PHILADELPHIA -- Charlie Manuel had said he wanted Brad Lidge to pitch in non-save situations before he returned to closing duties.
But after Lidge allowed one hit and struck out two in the ninth inning in Monday's 6-3 loss to the St. Louis Cardinals at Citizens Bank Park, Lidge could be closing games soon. At least that is how Manuel sounded.
"His stuff was better tonight," Manuel said. "Yeah, tonight he looked ready. His stuff was better. His slider was better. His fastball was better. Everything about it was better."
Lidge's fastball hovered in the 93-95 mph range, and he showed a nice slider, which he threw for strikes.
"I definitely felt real good tonight," Lidge said. "I feel ready, but I won't take anything for granted. I'll be ready to throw whenever they want me to throw. That being said, tonight was the first night where we kind of went out and just threw four-seam fastball and slider and had some good results with it. It really felt like it came out of my hand better than it has in a long time."
Manuel said left-hander J.C. Romero, who also came back following offseason elbow surgery, is "close to being ready to pitch an inning, you know what I mean? Or four hitters. I think he's getting very close. I think he's definitely ready to go in the eighth or the ninth inning."
Werth back in Phils lineup, swinging hot bat
PHILADELPHIA -- Jayson Werth returned to the lineup Monday after leaving the game before the eighth inning Sunday because of cramping in his legs.
Werth doubled in the fifth inning to reach base safely (hit or walk) in each of the team's first 25 games this season. It is the longest streak for the Phillies since the live-ball era began in 1920. Dolph Camili reached base safely in 23 consecutive games in 1936. Hall of Famer Chuck Klein reached base safely in 23 consecutive games in 1938.
Werth also hit a solo homer in the seventh inning.
Pujols: Howard 'deserves every penny'
PHILADELPHIA -- Since Ryan Howard signed a five-year, $125 million contract extension April 26, Cardinals first baseman Albert Pujols has been asked constantly about his next contract.
Pujols is set to become a free agent following the 2011 season, and figures to make more than Howard.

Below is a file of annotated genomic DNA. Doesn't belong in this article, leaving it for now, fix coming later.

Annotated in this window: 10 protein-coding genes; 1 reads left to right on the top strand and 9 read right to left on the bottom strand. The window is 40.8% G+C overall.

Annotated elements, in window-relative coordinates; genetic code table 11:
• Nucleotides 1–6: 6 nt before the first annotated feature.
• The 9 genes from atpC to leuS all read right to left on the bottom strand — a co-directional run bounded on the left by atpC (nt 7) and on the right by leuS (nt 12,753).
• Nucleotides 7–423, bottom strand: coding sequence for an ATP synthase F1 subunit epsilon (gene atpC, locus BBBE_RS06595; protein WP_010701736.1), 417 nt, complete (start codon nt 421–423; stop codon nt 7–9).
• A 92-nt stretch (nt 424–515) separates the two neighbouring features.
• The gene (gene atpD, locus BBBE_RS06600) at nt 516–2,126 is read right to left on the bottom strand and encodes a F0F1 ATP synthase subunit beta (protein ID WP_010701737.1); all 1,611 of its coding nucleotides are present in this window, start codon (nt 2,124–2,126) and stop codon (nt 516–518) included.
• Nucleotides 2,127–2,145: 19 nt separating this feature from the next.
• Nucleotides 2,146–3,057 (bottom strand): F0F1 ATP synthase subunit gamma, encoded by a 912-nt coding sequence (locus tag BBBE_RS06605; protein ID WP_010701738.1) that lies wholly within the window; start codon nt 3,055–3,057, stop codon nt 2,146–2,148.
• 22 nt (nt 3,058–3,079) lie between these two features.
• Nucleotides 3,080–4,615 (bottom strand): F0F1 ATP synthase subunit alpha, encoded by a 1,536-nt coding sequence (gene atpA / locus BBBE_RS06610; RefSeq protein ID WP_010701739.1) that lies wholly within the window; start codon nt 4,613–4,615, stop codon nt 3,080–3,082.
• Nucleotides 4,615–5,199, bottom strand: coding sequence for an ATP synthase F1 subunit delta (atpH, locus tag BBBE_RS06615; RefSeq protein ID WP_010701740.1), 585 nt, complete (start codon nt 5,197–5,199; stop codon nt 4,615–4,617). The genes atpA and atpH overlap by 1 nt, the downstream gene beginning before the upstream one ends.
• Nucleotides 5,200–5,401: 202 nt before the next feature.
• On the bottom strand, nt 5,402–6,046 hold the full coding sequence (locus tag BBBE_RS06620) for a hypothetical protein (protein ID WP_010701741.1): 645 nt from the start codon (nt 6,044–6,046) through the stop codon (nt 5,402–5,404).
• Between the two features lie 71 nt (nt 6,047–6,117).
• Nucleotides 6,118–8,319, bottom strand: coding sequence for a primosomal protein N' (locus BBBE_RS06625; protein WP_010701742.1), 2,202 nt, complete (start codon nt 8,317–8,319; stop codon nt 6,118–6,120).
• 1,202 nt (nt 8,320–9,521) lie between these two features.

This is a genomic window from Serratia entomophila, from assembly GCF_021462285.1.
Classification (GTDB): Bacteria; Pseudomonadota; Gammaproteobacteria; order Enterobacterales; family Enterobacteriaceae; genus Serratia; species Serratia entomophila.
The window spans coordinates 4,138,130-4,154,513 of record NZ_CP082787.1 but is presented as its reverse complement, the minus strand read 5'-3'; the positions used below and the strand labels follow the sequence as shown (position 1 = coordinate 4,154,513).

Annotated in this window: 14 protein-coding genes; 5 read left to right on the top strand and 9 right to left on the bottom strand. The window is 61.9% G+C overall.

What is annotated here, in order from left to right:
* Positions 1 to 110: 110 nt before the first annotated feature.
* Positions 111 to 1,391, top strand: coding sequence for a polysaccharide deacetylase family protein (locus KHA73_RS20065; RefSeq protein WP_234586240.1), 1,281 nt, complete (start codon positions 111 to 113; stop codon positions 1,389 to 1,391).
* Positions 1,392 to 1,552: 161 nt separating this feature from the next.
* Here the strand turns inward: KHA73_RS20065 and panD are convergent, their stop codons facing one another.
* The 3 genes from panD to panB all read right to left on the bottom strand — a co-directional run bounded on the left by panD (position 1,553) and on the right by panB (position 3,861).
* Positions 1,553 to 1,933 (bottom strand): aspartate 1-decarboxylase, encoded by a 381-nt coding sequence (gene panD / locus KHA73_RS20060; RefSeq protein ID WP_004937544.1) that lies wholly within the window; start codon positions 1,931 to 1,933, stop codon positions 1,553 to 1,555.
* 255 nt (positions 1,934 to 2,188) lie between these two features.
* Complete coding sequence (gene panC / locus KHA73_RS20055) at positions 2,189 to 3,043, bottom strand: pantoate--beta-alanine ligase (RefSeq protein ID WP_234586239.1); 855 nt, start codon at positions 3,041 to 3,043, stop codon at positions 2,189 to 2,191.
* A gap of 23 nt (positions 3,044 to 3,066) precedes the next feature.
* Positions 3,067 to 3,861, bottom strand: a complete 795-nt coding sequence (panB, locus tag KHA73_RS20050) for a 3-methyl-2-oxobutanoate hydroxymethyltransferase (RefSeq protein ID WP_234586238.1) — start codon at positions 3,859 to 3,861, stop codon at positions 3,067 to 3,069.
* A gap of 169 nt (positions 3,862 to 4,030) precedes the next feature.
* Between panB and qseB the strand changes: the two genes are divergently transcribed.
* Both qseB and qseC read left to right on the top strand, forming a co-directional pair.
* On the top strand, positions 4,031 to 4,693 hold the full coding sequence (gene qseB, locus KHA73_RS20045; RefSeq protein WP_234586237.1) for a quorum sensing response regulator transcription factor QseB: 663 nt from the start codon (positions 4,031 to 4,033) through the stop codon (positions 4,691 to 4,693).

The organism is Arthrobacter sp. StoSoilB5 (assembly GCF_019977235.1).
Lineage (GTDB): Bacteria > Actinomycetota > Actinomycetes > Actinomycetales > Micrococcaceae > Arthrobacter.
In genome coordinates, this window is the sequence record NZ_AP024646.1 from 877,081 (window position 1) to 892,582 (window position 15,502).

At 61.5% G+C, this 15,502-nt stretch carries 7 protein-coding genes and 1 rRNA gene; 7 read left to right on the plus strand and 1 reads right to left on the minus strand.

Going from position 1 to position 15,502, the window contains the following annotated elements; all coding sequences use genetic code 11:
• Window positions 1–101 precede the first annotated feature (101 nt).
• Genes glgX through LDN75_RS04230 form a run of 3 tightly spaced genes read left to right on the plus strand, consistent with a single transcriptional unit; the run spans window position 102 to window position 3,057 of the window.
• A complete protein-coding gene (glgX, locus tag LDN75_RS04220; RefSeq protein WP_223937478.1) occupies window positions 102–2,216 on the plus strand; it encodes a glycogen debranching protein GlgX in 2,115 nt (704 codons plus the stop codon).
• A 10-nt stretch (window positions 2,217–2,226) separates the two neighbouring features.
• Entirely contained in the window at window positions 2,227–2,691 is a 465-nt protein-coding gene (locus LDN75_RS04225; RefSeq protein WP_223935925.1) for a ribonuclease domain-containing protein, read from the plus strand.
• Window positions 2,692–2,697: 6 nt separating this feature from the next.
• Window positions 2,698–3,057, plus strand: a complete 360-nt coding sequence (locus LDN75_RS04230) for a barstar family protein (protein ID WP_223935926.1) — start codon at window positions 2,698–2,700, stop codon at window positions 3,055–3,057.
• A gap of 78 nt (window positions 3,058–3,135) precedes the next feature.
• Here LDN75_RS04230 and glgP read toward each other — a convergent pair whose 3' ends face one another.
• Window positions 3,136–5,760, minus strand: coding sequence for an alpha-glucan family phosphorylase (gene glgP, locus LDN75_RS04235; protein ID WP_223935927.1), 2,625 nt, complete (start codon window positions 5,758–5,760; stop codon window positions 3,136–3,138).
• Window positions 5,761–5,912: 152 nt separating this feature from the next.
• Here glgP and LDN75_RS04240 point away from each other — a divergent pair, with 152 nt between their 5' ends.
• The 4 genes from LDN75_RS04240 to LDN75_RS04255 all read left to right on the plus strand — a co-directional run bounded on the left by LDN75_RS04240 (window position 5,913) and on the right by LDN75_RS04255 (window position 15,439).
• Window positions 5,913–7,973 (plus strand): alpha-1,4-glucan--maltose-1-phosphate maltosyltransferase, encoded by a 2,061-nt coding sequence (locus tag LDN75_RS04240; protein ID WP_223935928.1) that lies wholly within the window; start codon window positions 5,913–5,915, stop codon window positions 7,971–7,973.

"I don't want to talk about comparisons," Pujols told reporters before Monday's series opener against the Phillies at Citizens Bank Park. "I think people are kind of disrespecting him. The focus should be on him, signing the big contract. This is his time. And all you hear about is what I'm getting, or what I'm going to get, or if that was setting the bar for me. I don't think that's fair."
Pujols is arguably the best player in baseball, while Howard is arguably the best pure-power hitter in the game.
"I think people need to enjoy the contract he has, because he deserves every penny," Pujols said. "He put the numbers in this tough league to deserve what he got. And I think Philadelphia was fair to him."
Howard entered Monday hitting .291 with seven doubles, one triple, five home runs and 18 RBIs. He had struck out 21 times in 103 at-bats, which is once every 4.9 at-bats. He had struck out once every 3.1 at-bats before this season.
"I think having a contract can help him," Phillies manager Charlie Manuel said. "I don't think it's going to hurt him," because it will help Howard relax.
Phillies seem to have Pujols' number
PHILADELPHIA -- Cardinals first baseman Albert Pujols hit just .190 (4-for-21) with one homer and two RBIs in five games against the Phillies last season, and .150 (3-for-20) with one RBI in six games against them in 2008.
"Well, then why don't we not talk about it?" Phillies manager Charlie Manuel said. "I'm not superstitious. I just know how good he is."
On-field incident with fan under investigation
PHILADELPHIA -- The Phillies and police are investigating an incident during Monday night's Cardinals-Phillies game at Citizens Bank Park, during which a fan ran onto the field and was taken down by a police officer with a Taser gun, according to reports.
In front of a sellout crowd, in the bottom of the eighth, the fan -- wearing a black Phillies hat, red Phillies T-shirt and khaki shorts -- hopped a fence, eluded two security officers and was eventually tasered, sending him to the ground immediately.
"This is the first time that a Taser gun has been used by Philadelphia police to apprehend a field jumper," Phillies spokeswoman Bonnie Clark said. "The Police Department is investigating this matter, and the Phillies are discussing with them whether in future situations this is an appropriate use of force under these circumstances. That decision will be made public."
Running onto the field is a crime, but fans are usually tackled to the ground. Police spokesman Lt. Frank Vanore said the Police Department's internal affairs unit will open an investigation to determine if the firing "was proper use of the equipment."
Todd Zolecki is a reporter for MLB.com. This story was not subject to the approval of Major League Baseball or its clubs.